Alright, I have a feeling yall need some more convincing. That's why I'm here... Well you might say well if you're going to risk it all which you probably will have to do eventually, if you do it now it keeps doubling... Ok well lets say you do get up against people with more chips than you and they're aggressive, and you make the moves on the bubble and in the money to double up a few times so that extra 2000 becomes 4000 which becomes 8000 which at the final table becomes 16000. So now the arguement is, okay, well your expected value IS the same, but the 80% when you DO win the hand, you'll have more chips and more chips and it'll compound. Guess what... that 16000 is STILL NOTHING compared to the blinds. By the time you get to the final table a double up will mean SOOOOOOooooo much more in chip position anyways. Okay, so you have 16000 extra... By the final table, you'll have say 160,000 in chips, blinds will be 5000, 10000. Whoopdeedoo if you took a 20% risk of being knocked out it only equates to less than 2 big blinds?! You have 176,000 instead of 160,000
And because you didn't take any risk that would knock you out earlier, lets say you pick up aces. NOW you can take the 80% chance to double up... It means SOOOOO much more in chip position, and will allow you to steal so many mor blinds... So 160,000 double up brings you to 320,000. OK, now you'll say, yeah but if you took the double up early and you take this you'll have 352,000... You forgot one thing... Your chance of being knocked out is 20% greater if you do that.... Where as if you want to compare apples to apples and why it's so much better to pass up the all ins early, you have to realize that in order for your chances of survival to be exactly equal, you have to give the person who didn't double up early an extra 80% chance... I know, you won't pick up aces if you fold anymore than you would, but I'm saying you either have 2000 more chips early extra by taking an extra 20% chance of ellimination early, or you have 144,000 even considering all the "compound interest" with exactly EQUAL amount of a chance of ellimination... And here's the thing... By the time you finally take that extra chance to equal things out, You'll have already been DEEP into the money! So with equal chances you have 144,000 more by doubling up later... with unequal chances (taking the double up late as well) you have 32,000 more (about 3 BB extra) at MAX, and you get no money an extra 20% of the time, compared to you getting money everytime, and a 20% increase in survival.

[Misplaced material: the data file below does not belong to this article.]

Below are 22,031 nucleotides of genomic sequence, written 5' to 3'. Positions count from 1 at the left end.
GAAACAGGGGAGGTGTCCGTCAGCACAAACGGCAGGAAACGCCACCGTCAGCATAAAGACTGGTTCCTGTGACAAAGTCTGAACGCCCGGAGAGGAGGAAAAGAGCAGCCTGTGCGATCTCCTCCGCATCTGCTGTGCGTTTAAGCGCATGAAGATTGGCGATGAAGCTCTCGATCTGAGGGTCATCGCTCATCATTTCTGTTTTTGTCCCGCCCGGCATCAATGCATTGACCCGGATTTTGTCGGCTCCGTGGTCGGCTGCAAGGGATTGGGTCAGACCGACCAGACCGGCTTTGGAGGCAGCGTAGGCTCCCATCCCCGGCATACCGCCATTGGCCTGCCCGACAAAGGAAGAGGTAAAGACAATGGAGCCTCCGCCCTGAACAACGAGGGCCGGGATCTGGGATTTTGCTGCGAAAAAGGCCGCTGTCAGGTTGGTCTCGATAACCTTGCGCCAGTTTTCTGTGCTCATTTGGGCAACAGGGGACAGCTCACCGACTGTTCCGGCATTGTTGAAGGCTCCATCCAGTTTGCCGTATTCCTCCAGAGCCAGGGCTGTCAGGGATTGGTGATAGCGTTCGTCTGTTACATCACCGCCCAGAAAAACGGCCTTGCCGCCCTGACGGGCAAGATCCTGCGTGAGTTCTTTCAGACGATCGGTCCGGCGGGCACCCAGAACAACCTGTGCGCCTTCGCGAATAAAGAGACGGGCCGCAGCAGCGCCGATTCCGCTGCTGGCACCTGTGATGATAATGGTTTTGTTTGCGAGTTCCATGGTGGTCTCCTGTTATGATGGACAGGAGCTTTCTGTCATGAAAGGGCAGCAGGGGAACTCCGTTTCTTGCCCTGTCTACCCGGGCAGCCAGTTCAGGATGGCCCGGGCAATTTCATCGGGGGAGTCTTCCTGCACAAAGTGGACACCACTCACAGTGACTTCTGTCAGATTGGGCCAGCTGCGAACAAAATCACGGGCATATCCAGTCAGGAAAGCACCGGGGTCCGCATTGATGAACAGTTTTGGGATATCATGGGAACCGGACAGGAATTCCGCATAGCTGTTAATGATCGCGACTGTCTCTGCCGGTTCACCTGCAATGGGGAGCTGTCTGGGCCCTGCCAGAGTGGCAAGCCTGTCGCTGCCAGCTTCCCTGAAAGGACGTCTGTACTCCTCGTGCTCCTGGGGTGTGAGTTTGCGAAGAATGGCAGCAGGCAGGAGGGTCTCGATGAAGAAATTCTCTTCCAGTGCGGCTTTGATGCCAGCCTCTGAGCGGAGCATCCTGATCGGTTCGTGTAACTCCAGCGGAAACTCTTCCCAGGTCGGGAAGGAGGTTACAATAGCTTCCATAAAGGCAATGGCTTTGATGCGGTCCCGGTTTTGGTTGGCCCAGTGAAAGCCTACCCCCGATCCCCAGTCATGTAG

You may say "well because of that move you might have a guy covered next time and can afford to take another risk without getting knocked out later" And "you might be able to wait longer for a hand"... That's BS! 2000 more will mean 4X the big blind later, and even if a guy has 10000 and you would have 9000 at that time had you not doubled up, now you only have him covered by 11000 and your 2000 chips means nothing because 99% of the time if you lose you'll be knocked out within the next 10 hands max anyways. Well your chance of surival is 20% greater by folding... that's huge. Now when does chip positioning matter the most? At the END of a tournament. You see, early everyone could double up and double up again, a double up doesn't even mean that big of a move in chip position, and certainly doesn't guarentee you win any more blinds or any more money overall... On the other hand, a double up in the final table usually means you either knocked someone out or close to it, and the chip positioning allows you to bully people and take extra blinds, increasing your position, as other people don't mess with you because they'd rather fold their way up a spot or two in the money first. That double up can allow you to forgo moving all in long enough for people to knock each other out, you move two spots up in cash and buy time to pick up a hand that gives you the win. Where an extra 4X the big blinds really means nothing in the middle of the tournament, it means EVERYTHING now. folding 40 hands extra could mean the difference between making hundreds and making thousands... okay so it gets 5 handed so it's 20 hands extra to see... well most structures the top 3-5 is when the money skyrockets. Which is exactly why ALL the risk you ever take should be as late in the tournament as you can.